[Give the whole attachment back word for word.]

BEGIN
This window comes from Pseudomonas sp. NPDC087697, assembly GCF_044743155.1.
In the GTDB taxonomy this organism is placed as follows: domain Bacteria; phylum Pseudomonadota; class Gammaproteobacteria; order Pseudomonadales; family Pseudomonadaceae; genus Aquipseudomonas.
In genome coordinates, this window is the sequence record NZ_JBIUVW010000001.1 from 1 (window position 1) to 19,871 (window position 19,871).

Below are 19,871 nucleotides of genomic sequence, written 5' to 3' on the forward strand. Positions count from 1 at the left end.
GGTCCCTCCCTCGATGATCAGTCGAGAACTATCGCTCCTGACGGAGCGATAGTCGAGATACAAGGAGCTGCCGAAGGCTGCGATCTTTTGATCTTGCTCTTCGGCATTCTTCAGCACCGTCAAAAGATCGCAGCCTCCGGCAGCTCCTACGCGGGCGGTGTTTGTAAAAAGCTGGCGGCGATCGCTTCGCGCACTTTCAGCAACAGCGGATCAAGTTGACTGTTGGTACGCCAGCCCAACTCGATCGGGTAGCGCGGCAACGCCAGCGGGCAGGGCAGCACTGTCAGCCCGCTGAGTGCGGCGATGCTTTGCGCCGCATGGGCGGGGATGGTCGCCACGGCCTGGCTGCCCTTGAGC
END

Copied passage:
This window comes from Pseudomonas sp. NPDC087697, assembly GCF_044743155.1.
In the GTDB taxonomy this organism is placed as follows: domain Bacteria; phylum Pseudomonadota; class Gammaproteobacteria; order Pseudomonadales; family Pseudomonadaceae; genus Aquipseudomonas.
In genome coordinates, this window is the sequence record NZ_JBIUVW010000001.1 from 1 (window position 1) to 19,871 (window position 19,871).

Below are 19,871 nucleotides of genomic sequence, written 5' to 3' on the forward strand. Positions count from 1 at the left end.
GGTCCCTCCCTCGATGATCAGTCGAGAACTATCGCTCCTGACGGAGCGATAGTCGAGATACAAGGAGCTGCCGAAGGCTGCGATCTTTTGATCTTGCTCTTCGGCATTCTTCAGCACCGTCAAAAGATCGCAGCCTCCGGCAGCTCCTACGCGGGCGGTGTTTGTAAAAAGCTGGCGGCGATCGCTTCGCGCACTTTCAGCAACAGCGGATCAAGTTGACTGTTGGTACGCCAGCCCAACTCGATCGGGTAGCGCGGCAACGCCAGCGGGCAGGGCAGCACTGTCAGCCCGCTGAGTGCGGCGATGCTTTGCGCCGCATGGGCGGGGATGGTCGCCACGGCCTGGCTGCCCTTGAGC